When the fairy queen swaps her new baby for a mortal’s new baby, her daughter Dewdrop feels sorry for the mortal family she watches all the time. She rescues and returns Willyum back to his human family.
When the fairy queen discovers what she’s done, she’s so cross, she swaps Dewdrop’s life with the mortal girl Rebecca’s as punishment. But Dewdrop loves her new mortal family and all their adventures, and now Rebecca adores being a fairy. Everyone’s happy, right? Everyone except the fairy queen…
Fairy princess turned mortal, Rebecca has a new cousin staying with her. Lianna and Prince Willdom are stolen by a troll while at the market. But Rebecca wants to know why, especially when she discovers that her cousin’s loom was also stolen. Does the fact that Lianna is the finest weaver in the kingdom have anything to do with her kidnapping? And why was Prince Willdom taken with her?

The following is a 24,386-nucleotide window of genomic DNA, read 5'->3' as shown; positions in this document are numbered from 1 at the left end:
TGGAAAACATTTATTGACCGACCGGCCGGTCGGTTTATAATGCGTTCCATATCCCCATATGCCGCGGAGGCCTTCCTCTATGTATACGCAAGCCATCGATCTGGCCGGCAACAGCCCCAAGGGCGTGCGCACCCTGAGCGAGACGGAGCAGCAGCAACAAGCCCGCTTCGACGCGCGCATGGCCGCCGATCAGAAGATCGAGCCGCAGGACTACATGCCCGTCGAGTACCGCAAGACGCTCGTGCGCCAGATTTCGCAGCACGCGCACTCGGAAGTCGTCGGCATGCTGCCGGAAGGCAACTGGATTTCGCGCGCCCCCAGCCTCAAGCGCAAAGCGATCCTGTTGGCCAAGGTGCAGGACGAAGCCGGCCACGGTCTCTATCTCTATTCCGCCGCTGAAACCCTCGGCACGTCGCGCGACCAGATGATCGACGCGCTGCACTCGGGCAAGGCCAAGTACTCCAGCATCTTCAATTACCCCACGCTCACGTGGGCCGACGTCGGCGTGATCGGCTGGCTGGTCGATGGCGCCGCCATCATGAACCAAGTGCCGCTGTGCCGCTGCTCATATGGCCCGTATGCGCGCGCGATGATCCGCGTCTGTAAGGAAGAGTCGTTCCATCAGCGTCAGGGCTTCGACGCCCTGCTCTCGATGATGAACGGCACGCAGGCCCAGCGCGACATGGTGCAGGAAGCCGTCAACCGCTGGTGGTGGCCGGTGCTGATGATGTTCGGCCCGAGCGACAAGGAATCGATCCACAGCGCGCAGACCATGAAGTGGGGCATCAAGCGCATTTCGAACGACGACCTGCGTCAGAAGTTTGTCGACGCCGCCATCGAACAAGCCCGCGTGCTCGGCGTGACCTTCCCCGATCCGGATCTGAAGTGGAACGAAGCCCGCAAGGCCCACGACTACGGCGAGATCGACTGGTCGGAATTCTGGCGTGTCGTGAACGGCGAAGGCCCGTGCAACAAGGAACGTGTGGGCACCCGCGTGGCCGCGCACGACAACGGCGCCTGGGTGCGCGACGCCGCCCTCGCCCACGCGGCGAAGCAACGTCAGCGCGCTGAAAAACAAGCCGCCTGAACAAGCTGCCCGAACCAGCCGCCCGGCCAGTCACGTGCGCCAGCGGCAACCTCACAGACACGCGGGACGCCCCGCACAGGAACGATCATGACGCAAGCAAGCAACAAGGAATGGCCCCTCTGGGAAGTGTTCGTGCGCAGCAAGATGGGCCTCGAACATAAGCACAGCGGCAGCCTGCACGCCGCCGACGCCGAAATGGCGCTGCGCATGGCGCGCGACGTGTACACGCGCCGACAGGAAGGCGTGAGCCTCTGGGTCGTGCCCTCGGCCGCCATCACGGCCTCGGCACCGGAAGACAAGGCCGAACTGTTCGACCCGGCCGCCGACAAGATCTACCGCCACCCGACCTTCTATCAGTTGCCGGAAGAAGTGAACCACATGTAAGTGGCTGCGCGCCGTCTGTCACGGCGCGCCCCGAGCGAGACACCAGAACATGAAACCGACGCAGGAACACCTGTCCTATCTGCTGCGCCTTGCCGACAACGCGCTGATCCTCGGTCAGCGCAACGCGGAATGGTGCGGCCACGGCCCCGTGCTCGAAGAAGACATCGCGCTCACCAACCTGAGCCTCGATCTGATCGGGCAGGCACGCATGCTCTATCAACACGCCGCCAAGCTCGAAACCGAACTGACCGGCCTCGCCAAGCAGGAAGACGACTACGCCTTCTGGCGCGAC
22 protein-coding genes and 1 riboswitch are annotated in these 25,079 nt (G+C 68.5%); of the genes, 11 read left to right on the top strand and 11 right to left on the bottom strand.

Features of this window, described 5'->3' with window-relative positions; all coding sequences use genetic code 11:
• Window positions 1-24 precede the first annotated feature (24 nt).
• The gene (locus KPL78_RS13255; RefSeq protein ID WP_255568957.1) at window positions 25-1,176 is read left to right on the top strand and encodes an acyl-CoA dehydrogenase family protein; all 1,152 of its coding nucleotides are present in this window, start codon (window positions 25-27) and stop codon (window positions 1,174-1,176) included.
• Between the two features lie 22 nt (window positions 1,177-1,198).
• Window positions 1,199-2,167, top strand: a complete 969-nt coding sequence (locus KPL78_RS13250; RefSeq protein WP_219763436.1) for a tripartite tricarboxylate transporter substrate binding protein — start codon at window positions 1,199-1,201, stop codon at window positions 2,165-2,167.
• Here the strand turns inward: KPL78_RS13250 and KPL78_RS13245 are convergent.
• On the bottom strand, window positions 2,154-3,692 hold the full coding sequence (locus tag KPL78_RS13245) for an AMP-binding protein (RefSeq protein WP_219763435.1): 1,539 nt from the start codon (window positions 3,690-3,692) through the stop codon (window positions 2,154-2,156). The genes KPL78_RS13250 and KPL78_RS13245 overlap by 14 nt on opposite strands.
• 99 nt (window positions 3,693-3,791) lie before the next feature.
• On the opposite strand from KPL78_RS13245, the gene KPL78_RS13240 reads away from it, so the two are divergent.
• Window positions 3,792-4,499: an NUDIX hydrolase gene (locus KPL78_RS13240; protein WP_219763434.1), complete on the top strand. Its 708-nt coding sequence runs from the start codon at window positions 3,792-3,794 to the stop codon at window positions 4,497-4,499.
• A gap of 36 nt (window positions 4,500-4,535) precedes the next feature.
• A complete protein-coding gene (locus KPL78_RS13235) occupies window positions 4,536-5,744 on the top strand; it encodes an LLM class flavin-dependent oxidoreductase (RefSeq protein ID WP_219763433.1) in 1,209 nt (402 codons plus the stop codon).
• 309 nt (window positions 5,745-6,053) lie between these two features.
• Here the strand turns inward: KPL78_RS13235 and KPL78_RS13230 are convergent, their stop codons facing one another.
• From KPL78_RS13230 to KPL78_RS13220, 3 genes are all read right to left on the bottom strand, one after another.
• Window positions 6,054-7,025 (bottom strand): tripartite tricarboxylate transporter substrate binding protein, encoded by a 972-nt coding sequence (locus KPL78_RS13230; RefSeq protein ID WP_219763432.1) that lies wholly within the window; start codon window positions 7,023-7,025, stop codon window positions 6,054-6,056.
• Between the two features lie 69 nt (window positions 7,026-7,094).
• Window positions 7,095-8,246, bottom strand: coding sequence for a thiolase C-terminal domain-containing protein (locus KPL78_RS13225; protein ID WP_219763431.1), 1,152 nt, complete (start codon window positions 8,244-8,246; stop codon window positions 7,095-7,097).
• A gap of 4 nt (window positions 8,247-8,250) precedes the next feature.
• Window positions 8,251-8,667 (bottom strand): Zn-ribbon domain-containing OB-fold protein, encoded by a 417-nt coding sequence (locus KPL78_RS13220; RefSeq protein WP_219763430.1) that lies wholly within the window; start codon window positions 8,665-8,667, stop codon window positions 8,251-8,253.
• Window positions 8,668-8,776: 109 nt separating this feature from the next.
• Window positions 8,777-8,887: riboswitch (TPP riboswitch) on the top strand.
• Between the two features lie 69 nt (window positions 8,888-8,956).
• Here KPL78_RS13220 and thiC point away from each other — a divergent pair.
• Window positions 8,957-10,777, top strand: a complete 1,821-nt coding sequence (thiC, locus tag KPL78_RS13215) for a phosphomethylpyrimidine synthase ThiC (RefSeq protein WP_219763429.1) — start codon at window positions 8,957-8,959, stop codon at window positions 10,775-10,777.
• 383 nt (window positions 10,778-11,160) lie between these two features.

The Fairy Queen gives Rebecca a bracelet that lights up when help is near, and this leads her to the leprechauns, who are scared of something. The clues that Rebecca follow in her attempt to rescue her cousin and Prince Willdom become more and more dangerous, especially when the reason why the leprechauns are so afraid becomes abundantly clear…
Flesch Reading Ease 81.7
Flesch-Kincaid Grade Level 4.4
ISBN: 978-1-925191-86-8 ASIN: B01MA6QLY3 Word Count: 11, 926
Sally the horse clopped slowly along the lane, her ears twitched forward. Rebecca sat on her back and talked about her school day.